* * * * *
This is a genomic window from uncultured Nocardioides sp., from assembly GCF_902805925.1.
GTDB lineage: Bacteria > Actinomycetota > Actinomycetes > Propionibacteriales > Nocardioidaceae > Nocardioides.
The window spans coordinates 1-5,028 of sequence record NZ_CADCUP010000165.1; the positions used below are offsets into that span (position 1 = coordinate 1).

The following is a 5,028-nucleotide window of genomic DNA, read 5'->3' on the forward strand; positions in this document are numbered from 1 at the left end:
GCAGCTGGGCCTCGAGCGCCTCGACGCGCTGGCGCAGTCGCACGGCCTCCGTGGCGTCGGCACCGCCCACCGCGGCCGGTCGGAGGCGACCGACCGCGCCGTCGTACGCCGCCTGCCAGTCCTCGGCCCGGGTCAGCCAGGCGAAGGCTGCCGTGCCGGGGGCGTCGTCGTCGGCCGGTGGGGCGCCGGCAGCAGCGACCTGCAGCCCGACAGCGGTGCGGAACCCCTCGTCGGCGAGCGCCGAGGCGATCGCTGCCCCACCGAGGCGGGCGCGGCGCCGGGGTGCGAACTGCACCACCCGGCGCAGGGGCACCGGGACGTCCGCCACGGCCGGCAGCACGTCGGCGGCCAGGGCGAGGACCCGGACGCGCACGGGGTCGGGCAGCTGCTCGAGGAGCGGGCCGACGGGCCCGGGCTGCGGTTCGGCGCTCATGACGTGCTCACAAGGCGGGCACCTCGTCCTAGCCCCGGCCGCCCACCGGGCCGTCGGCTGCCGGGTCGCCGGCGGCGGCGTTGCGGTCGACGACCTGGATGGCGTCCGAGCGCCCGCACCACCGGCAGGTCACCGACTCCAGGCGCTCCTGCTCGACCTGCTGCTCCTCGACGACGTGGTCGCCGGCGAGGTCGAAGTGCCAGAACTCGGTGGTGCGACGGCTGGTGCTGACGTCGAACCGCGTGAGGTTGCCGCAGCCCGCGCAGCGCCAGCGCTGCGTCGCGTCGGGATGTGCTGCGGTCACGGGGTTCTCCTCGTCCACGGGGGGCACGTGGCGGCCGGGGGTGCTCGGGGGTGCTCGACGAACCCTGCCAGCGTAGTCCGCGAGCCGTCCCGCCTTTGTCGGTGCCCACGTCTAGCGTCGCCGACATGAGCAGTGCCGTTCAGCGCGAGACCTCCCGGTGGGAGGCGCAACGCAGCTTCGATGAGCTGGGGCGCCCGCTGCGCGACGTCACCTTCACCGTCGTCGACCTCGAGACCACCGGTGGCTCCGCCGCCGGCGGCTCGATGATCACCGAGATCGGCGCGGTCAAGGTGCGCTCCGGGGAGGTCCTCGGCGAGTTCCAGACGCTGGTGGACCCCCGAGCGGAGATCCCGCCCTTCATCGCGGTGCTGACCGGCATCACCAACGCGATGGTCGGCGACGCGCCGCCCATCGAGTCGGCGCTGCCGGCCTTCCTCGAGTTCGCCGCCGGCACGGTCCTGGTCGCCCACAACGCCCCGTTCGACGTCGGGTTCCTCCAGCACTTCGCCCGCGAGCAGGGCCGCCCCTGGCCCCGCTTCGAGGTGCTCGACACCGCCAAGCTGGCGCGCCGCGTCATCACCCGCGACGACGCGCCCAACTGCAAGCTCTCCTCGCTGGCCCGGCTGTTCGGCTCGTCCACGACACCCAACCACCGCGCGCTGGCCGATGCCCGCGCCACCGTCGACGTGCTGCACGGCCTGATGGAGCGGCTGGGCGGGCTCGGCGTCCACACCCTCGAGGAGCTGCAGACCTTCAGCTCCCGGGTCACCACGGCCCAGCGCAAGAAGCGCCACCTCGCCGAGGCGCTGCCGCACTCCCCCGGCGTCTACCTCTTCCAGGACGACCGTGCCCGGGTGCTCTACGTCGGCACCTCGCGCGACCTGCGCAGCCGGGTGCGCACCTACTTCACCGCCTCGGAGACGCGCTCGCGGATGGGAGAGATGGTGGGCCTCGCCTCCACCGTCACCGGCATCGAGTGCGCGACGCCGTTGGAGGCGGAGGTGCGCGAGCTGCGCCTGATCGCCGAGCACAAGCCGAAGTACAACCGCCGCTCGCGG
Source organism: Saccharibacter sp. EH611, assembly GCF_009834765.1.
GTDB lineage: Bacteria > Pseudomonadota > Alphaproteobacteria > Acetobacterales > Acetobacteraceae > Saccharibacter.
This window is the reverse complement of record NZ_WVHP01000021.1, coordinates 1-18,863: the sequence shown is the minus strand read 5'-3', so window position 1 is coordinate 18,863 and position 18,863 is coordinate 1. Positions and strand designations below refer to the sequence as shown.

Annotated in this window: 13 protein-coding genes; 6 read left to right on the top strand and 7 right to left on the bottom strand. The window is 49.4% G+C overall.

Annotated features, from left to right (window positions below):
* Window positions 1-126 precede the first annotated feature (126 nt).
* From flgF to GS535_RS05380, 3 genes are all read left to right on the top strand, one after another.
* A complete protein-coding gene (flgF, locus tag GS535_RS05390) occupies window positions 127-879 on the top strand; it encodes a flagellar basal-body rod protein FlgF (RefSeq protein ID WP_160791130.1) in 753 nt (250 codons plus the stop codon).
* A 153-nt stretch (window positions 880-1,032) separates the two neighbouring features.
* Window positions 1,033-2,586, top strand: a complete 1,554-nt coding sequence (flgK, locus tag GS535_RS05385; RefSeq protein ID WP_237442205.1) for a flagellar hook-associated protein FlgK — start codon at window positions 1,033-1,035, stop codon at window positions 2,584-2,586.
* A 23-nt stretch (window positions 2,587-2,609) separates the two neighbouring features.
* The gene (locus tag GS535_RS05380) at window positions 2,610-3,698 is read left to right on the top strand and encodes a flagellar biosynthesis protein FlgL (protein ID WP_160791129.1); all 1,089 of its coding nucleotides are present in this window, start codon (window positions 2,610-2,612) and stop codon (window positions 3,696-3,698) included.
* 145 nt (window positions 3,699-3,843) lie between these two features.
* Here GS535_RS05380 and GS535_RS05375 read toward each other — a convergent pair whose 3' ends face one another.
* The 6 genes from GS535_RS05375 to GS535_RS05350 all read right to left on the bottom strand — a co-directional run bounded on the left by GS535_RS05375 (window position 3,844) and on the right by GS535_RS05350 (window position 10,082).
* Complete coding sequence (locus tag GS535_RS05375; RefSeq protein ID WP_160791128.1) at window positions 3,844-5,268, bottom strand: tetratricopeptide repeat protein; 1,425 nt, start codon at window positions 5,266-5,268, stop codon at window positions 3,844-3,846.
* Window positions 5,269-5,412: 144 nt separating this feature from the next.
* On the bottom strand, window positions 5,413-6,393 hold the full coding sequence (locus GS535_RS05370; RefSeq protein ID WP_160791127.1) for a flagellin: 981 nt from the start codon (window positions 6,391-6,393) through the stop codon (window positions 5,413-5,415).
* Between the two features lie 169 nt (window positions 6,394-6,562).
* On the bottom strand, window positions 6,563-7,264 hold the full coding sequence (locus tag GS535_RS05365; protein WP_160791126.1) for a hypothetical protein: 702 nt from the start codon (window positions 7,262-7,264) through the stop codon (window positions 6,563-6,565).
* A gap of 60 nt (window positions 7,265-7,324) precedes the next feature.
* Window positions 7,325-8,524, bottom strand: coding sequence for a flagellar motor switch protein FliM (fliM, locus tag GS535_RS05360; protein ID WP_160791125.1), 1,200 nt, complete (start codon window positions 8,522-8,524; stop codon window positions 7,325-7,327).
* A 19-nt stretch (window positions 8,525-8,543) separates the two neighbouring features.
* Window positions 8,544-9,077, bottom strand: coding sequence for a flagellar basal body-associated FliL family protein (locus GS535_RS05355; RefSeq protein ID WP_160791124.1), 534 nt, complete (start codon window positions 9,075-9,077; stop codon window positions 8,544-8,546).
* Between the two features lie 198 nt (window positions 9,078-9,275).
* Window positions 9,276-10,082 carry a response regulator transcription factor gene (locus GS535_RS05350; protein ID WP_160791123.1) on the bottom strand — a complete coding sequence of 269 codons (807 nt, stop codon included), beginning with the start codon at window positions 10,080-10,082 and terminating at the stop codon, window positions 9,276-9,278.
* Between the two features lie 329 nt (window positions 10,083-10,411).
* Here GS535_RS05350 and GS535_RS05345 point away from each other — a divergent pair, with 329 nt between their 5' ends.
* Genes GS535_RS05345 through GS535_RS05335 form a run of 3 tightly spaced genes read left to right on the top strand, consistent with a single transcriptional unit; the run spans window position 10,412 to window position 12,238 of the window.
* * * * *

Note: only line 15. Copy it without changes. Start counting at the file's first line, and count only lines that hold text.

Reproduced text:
* Window positions 1,033-2,586, top strand: a complete 1,554-nt coding sequence (flgK, locus tag GS535_RS05385; RefSeq protein ID WP_237442205.1) for a flagellar hook-associated protein FlgK — start codon at window positions 1,033-1,035, stop codon at window positions 2,584-2,586.